Starbucks' Partnership With Magic Johnson Paved The Way For Community Stores

Whether you need a quick pick-me-up or a fast Wi-Fi connection, it seems you are never too far away from a Starbucks café no matter where you go in the U.S. While the coffee mega-chain now seems ubiquitous in American cities and suburbs, the spread of the brand may have looked entirely different if it hadn't been for one influential early investor.

As the Seattle-based chain was first starting to experience massive growth in the 1990s, moving from a few hundred stores to over 2,000, Starbucks notes it did not have a presence in underserved, urban communities. That is until former Los Angeles Lakers star and NBA MVP Earvin "Magic" Johnson approached then-CEO Howard Schultz with a business proposal in 1998. 

Johnson had been retired from basketball for several years due to his battle with HIV and had been focusing on business investments and philanthropic work, and NBC News reports he approached Schultz with a plan to bring Starbucks stores to inner city neighborhoods. As Johnson tells it, Schultz was initially unconvinced until the future hall-of-famer brought him to a movie screening at one of the inner city movie theaters his company, Magic Johnson Enterprises, had opened. Apparently convinced that Johnson understood the market they would be entering, Starbucks went into business with the basketball legend, whose company's partnership eventually led to the construction of 125 cafés in city neighborhoods like Harlem, New York and Crenshaw in Los Angeles, which would eventually become some of Starbucks' Community Stores.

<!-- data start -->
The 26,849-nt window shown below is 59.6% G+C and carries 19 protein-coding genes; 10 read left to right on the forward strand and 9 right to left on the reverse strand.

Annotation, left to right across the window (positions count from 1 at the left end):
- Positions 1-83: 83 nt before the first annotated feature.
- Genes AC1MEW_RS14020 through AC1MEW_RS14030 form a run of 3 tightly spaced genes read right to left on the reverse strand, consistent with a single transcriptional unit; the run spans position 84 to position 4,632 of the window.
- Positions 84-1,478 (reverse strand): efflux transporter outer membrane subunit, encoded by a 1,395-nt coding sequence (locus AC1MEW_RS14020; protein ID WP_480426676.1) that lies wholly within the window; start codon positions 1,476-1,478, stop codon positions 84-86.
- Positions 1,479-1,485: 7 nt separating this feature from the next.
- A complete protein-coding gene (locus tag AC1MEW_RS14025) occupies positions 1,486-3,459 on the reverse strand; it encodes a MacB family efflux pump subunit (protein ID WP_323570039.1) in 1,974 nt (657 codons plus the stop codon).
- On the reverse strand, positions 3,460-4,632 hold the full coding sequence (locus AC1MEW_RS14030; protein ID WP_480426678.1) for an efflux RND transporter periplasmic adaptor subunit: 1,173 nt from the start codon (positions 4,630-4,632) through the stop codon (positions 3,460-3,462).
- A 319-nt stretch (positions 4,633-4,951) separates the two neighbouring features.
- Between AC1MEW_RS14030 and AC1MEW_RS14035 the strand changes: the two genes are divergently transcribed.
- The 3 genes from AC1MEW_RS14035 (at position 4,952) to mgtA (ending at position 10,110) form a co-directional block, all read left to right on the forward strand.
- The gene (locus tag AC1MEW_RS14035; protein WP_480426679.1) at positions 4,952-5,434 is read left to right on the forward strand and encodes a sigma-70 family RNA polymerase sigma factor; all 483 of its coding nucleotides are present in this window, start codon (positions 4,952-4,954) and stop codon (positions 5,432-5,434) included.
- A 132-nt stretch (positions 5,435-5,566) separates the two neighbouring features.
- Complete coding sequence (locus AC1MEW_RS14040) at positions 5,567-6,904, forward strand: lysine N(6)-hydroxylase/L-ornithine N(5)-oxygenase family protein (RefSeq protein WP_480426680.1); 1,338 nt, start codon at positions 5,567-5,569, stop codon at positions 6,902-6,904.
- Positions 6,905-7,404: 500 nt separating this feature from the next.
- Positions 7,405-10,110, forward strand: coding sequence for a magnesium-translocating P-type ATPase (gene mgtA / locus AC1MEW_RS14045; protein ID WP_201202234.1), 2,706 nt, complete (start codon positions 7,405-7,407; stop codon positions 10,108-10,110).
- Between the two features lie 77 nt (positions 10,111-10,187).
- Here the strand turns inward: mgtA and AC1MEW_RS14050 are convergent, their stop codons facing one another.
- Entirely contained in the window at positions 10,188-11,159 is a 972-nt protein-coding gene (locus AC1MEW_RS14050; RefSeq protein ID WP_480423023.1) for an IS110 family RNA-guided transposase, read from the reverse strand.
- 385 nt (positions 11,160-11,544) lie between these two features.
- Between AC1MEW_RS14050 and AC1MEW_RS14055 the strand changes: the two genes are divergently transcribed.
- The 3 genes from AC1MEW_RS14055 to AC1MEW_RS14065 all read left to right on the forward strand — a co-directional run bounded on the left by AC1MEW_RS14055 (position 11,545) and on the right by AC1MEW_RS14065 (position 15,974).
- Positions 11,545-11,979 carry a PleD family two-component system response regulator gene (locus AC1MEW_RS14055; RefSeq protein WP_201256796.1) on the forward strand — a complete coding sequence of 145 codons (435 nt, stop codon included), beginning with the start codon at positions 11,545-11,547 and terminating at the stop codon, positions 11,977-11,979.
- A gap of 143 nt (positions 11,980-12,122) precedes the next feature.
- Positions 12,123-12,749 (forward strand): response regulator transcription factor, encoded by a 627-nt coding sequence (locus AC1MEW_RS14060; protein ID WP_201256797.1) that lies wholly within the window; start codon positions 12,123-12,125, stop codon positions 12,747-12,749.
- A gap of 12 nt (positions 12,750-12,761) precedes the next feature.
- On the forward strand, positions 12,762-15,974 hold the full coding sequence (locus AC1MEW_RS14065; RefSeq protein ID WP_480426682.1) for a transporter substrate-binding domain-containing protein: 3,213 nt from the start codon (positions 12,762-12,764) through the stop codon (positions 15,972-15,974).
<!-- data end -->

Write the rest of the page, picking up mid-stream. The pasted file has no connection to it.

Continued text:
Community Stores going global

At the start of his partnership with Starbucks, which led to the creation of the Urban Coffee Opportunities organization, Johnson told NBC News that he saw companies were overlooking the buying power of Black and Hispanic communities, and as a result, these communities were being underserved.

"Through our partnership with Starbucks, we were able to serve as an economic catalyst in urban cities through the creation of new jobs, use of local suppliers, support for community-based organizations, and by attracting other retailers to the area," Johnson says on the UCO page of Starbucks' website.

Although Johnson sold his stake in the Starbucks stores in 2010, earning himself $100 million in the process, the legacy of the partnership lives on in Starbucks' Community Stores. According to Starbucks, these cafés are located in low-income and other vulnerable communities in the inner city and rural areas and partner with local nonprofits to provide services, facilities, and resources to their employees and neighborhoods. There are already over 150 Community Stores around the world, and in 2022, Starbucks announced plans to open another 1,000 by 2030 as part of its efforts to be a "People Positive" company.